Despite some technical juggling the NuDunkers just wrapped up a hangout. We had a great time thinking together about the Holy Spirit. If you caught the first introductory hangout, you might know that pneumatology (theology of the Holy Spirit) was the impetus behind getting Dana, Brian, Andy, and myself talking and eventually starting NuDunkers.
In my travels over the last year I have been struck by just how many communities within the Church of the Brethren were gathering together around the theme of the Holy Spirit. In each of these settings, I noticed that Spirit language was common, but there was clearly a range of understandings about just what the Spirit does within out midst. As Dana said in our hangout, there is a clear drive to systematize just about everything in theology, and I want to avoid too rigid of a box. But still, it is interesting that a group of Non-Creedal Christians like the Brethren still maintain a Trinitarian frame to understanding God.
So just what is it that we are talking about with all this Holy Spirit language?
From our conversation I noticed two themes– the organizing and connecting nature of the Holy Spirit on one hand, and its unpredictable or beautiful chaos on the other.
Just as the Spirit of God blew across the water in the first days of creation, the Spirit works among us today bringing order out of the chaos of our own making. We often think that it is our institutional structures that keep us together. Yet it doesn’t take long in church life to see just how little boards and by-laws actually do. There is much in our shared life that is defined by and impacted by our relationship, conflicts, desires, and previous commitments. Or as some have said, their isn’t good rule that isn’t made to be broken.
So what keeps these people coming back together week after week despite differences? Anthropologists would tell us it is the impulse to community or the familiar, but I think theologians point to ways the Holy Spirit keeps us connected. In our shared baptism, the minister lays hands on us after immersion in the water to pray for the Spirit’s gracious presence to confirm the confession of faith. It is that shared access to God that links us together. Thus, by praying together, offering our supplications to God through the intercessions of the Spirit (Romans 8) we are brought together in ways that legislation simply cannot.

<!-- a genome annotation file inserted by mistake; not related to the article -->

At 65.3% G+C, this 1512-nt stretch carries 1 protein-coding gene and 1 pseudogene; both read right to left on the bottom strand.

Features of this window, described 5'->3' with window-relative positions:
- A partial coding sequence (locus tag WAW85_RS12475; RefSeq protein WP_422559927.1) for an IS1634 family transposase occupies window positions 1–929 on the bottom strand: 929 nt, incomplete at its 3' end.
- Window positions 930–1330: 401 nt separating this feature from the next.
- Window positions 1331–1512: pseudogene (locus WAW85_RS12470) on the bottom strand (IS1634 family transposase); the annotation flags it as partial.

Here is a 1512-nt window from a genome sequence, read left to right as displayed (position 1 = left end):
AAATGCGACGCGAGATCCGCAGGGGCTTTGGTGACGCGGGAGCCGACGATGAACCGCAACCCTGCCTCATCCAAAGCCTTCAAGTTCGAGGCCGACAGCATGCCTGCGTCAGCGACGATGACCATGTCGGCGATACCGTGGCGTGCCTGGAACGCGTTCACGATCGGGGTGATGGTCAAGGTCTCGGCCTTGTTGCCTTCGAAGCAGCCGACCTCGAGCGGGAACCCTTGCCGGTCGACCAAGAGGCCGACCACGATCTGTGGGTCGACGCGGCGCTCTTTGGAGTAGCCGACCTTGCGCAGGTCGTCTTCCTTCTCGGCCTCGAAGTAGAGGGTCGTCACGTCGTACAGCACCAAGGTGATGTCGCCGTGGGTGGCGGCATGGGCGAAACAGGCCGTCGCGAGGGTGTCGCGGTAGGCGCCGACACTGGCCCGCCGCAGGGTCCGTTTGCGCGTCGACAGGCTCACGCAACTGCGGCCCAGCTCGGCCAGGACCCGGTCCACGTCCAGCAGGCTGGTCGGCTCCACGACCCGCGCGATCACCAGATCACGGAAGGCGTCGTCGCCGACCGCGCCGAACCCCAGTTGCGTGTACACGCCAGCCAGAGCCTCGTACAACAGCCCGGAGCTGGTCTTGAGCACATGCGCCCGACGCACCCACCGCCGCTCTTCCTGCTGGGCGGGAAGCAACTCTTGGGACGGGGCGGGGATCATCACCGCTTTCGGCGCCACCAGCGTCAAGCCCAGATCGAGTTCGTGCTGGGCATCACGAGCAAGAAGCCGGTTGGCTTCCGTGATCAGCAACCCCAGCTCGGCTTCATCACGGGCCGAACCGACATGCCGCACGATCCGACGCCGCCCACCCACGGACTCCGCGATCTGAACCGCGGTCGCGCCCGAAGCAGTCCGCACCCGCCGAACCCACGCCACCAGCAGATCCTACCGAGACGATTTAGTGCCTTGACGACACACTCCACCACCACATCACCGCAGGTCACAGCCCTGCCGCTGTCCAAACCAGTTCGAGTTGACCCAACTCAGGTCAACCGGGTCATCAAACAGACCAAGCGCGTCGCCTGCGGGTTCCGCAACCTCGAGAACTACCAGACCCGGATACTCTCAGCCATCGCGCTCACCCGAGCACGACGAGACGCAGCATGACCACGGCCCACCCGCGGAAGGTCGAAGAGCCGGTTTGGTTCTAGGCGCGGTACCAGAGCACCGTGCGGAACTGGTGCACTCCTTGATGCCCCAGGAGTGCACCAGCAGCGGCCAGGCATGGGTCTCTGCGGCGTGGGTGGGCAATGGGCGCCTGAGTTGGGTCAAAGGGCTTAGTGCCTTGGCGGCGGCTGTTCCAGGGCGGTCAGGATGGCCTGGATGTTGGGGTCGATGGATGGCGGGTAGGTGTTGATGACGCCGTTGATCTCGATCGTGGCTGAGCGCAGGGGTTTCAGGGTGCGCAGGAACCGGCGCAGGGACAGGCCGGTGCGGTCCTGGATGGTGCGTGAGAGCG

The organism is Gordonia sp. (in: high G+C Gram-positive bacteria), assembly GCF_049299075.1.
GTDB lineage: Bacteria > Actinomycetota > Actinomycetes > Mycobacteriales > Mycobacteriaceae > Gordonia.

At the same time, though, the Holy Spirit “troubles the waters,” as the old spiritual reminds us. With all of our planning and organizing, working to sustain our faith through institutions the Spirit leads us beyond our plans. Supporting and connecting then, are not produced by our efforts, but by the Spirit. And that same Spirit has ways of going and coming that challenge our own attempts to nail it down. To us, that aspect of the Spirit’s movement appears as pure chaos compared to our attempts to order our shared life.
That is where the hangout conversation most struck me. In the conversation that took place on the event page, the term came up that best describes the Holy Spirit’s work- Beautiful Chaos. Beauty has a logic all its own and in many ways, what is deemed beautiful defies linear explanation. Chaos, even the grotesque, can have a kind of beauty to the eye. In those cases, logic and systematization cannot prevail. Rather, it is the sense of awe in the midst of lines, colors, shapes, textures, and perspective.
In the midst of the Spirit’s chaos we cannot help but stand in awe. It confounds even the wisest of persons. It reaches beyond our minds’ attempt to understand and to order. And yet, it comforts and convicts still the same. It is our link to God, by as individuals and a community or faith. It sustains. It empowers. And it guides us into the ways of God- here and now. That is beautiful chaos.